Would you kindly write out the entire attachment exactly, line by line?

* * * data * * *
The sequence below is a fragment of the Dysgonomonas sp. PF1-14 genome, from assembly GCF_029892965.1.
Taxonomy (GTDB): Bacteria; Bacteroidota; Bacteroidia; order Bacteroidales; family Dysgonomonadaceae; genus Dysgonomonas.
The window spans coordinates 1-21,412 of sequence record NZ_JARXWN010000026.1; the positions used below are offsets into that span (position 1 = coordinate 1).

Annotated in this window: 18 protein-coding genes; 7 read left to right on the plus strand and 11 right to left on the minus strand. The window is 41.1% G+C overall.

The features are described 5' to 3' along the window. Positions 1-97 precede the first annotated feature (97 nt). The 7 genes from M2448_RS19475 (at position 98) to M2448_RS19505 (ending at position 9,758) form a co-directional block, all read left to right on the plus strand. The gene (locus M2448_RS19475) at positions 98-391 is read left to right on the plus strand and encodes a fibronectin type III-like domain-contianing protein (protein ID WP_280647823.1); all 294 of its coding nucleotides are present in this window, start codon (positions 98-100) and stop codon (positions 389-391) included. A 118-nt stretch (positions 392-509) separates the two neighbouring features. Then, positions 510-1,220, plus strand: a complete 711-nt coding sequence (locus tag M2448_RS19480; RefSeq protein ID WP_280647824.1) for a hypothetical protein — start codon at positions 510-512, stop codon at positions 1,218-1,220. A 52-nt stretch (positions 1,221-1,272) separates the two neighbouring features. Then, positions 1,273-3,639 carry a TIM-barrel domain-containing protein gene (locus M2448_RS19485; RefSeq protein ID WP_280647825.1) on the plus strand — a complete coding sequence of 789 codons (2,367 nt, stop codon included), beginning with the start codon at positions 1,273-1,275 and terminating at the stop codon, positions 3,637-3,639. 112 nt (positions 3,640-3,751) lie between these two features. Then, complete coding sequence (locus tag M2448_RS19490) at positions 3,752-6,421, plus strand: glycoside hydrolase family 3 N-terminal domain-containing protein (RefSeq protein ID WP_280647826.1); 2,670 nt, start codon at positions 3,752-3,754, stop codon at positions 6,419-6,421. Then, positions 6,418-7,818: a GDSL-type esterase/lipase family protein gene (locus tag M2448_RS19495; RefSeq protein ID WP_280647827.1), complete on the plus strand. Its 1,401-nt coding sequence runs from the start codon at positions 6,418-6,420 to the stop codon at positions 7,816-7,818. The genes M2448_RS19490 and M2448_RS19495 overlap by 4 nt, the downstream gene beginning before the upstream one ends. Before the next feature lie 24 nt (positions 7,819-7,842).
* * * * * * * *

The sequence below is a fragment of the Dysgonomonas sp. PF1-14 genome, from assembly GCF_029892965.1.
Taxonomy (GTDB): Bacteria; Bacteroidota; Bacteroidia; order Bacteroidales; family Dysgonomonadaceae; genus Dysgonomonas.
The window spans coordinates 1-21,412 of sequence record NZ_JARXWN010000026.1; the positions used below are offsets into that span (position 1 = coordinate 1).

Annotated in this window: 18 protein-coding genes; 7 read left to right on the plus strand and 11 right to left on the minus strand. The window is 41.1% G+C overall.

The features are described 5' to 3' along the window. Positions 1-97 precede the first annotated feature (97 nt). The 7 genes from M2448_RS19475 (at position 98) to M2448_RS19505 (ending at position 9,758) form a co-directional block, all read left to right on the plus strand. The gene (locus M2448_RS19475) at positions 98-391 is read left to right on the plus strand and encodes a fibronectin type III-like domain-contianing protein (protein ID WP_280647823.1); all 294 of its coding nucleotides are present in this window, start codon (positions 98-100) and stop codon (positions 389-391) included. A 118-nt stretch (positions 392-509) separates the two neighbouring features. Then, positions 510-1,220, plus strand: a complete 711-nt coding sequence (locus tag M2448_RS19480; RefSeq protein ID WP_280647824.1) for a hypothetical protein — start codon at positions 510-512, stop codon at positions 1,218-1,220. A 52-nt stretch (positions 1,221-1,272) separates the two neighbouring features. Then, positions 1,273-3,639 carry a TIM-barrel domain-containing protein gene (locus M2448_RS19485; RefSeq protein ID WP_280647825.1) on the plus strand — a complete coding sequence of 789 codons (2,367 nt, stop codon included), beginning with the start codon at positions 1,273-1,275 and terminating at the stop codon, positions 3,637-3,639. 112 nt (positions 3,640-3,751) lie between these two features. Then, complete coding sequence (locus tag M2448_RS19490) at positions 3,752-6,421, plus strand: glycoside hydrolase family 3 N-terminal domain-containing protein (RefSeq protein ID WP_280647826.1); 2,670 nt, start codon at positions 3,752-3,754, stop codon at positions 6,419-6,421. Then, positions 6,418-7,818: a GDSL-type esterase/lipase family protein gene (locus tag M2448_RS19495; RefSeq protein ID WP_280647827.1), complete on the plus strand. Its 1,401-nt coding sequence runs from the start codon at positions 6,418-6,420 to the stop codon at positions 7,816-7,818. The genes M2448_RS19490 and M2448_RS19495 overlap by 4 nt, the downstream gene beginning before the upstream one ends. Before the next feature lie 24 nt (positions 7,819-7,842).